On the other hand, Kacey and Timothy had good intentions in wanting a loan to consolidate their debt. I mean, this move would save them money. However, in the end, they wouldn’t have really been saving anything if they received a loan big enough to cover landscaping their backyard! It’s obvious that these two need to develop a savings habit so they could afford such luxury items. Toni and Mason were already savers so this was no problem for them.
With this being said, the only reasons I would recommend using a personal loan is for debt consolidation and emergencies.
If you are a saver and an emergency arises where you won’t have enough in your savings to cover the expense — you may want to consider a personal loan.
If you can save money, you’re probably more than capable of paying back a loan. Just remember, that the loan isn’t free cash and I would encourage you to find a way to pay it back as quickly as possible.
If you want to save money on high-interest rates, a personal loan may do you a favor or two as well. You’re going to be paying the debt back anyway so why not save money while doing it. The money you’re saving in interest can go directly to the debt to help you pay it back even faster.
When Should You Not Get a Personal Loan?
We’ve discussed reasons that may warrant the use of a personal loan. I’ve also given you one glaring reason not to use one either with our Kacey and Timothy example. Taking out a personal loan for luxury items, vacations, or other wants can lead to bigger problems.
There’s usually a reason people don’t have money for things like vacations or certain wants. That’s because they can’t afford it or they don’t know how to save money!
If that describes you, you need to increase your income and/or build a consistent savings habit. Saving for wants and luxury items is rewarding because you’ll be enjoying those things debt free. I mean, who wants to go to Tahiti and come home to a Tahiti bill? Nah.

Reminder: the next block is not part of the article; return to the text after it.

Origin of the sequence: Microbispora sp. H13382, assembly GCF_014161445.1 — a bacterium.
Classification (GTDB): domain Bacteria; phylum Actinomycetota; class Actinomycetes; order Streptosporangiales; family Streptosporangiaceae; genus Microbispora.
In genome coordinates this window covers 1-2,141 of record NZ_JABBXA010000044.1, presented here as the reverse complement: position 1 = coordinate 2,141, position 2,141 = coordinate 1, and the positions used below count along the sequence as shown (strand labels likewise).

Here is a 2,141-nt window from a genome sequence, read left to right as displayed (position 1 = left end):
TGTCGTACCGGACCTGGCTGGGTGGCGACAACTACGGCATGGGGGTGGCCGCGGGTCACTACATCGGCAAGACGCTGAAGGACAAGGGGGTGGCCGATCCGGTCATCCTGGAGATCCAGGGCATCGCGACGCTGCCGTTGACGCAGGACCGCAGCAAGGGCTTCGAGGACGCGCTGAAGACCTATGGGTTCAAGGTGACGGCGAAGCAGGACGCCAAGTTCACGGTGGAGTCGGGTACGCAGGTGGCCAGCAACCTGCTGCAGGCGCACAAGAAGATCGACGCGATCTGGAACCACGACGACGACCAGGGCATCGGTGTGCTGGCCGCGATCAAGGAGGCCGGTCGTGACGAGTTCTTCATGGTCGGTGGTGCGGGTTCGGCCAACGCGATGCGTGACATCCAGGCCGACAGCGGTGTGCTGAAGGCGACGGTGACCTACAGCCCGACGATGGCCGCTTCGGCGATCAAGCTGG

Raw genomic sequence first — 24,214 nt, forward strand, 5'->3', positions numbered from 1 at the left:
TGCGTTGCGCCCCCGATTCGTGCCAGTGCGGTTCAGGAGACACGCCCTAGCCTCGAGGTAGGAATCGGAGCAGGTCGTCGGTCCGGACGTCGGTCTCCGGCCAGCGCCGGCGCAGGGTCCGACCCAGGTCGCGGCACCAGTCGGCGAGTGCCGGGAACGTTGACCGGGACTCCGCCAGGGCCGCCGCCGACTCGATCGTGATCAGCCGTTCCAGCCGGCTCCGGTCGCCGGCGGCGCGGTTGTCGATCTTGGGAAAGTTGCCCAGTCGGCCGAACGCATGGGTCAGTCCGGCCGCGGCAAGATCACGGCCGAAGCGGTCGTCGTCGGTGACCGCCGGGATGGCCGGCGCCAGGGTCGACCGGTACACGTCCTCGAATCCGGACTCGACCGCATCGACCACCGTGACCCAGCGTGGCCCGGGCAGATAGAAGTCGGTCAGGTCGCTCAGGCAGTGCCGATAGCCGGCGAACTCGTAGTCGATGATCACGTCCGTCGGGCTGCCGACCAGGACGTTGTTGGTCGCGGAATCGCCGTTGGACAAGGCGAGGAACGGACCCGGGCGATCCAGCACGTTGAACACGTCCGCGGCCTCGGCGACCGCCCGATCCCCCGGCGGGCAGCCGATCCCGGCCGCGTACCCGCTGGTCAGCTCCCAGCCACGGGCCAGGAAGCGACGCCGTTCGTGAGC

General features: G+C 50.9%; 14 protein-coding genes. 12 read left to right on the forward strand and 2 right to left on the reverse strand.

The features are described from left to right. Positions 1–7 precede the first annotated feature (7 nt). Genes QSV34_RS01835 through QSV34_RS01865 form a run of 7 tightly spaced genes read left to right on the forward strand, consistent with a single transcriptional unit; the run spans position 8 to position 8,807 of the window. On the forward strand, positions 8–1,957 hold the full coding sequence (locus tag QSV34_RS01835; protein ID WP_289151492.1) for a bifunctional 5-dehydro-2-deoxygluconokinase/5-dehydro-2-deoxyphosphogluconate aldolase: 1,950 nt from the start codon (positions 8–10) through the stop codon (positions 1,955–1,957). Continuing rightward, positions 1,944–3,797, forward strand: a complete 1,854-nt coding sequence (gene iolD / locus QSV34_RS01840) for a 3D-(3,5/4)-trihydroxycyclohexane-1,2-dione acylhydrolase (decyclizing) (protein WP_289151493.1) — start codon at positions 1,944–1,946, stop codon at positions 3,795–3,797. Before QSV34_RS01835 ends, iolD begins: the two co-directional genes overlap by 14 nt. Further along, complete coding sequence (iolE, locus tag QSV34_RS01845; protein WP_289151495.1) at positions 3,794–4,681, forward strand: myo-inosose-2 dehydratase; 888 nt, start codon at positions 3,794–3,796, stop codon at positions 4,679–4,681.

Personal loans are awesome tools for people who need to pay for a necessary expense. Therefore, don’t be afraid to seek a personal loan if the expense is manageable and something you wouldn’t regret purchasing. Borrowing only the amount you need and pay it off quickly as possible. Doing so will allow you to focus on building your savings up to an even better level.
Related Reading: 12 Ways to Trick Yourself Into Save More Money
Where Should I Look For a Personal Loan?
You could seek a personal loan through the bank; however, the application process may prove to be a bit tougher. And remember, as I previously stated, since there is no collateral to back up the loan you will need an excellent credit rating.
On the contrary, you can search for personal loans using reputable online lenders. If you choose to go this route, here’s a personal loan resource that provides much more information on personal loans. You can also use this resource to compare competitive interest rates and terms from multiple online lenders too.
Wrapping Thangs Up
In a roundabout way, I probably have answered your question. You’ve learned what a personal loan is, who should use them, and what you should use them for. Depending upon your own individual circumstances, I’m sure you have enough information now to answer yourself. You truly know yourself and your situation better than I do.
If you are a Toni and Mason, a personal loan may help you float a necessary expense for which you might not have sufficient savings to purchase. If you are a Kacey and Timothy, a personal loan could help you save money on interest; however, a personal loan for wants will only put you further into debt. A personal loan is not free money. Remember this as you reach your ultimate conclusion.
Have any of you ever taken out a personal loan? What would you advise this reader?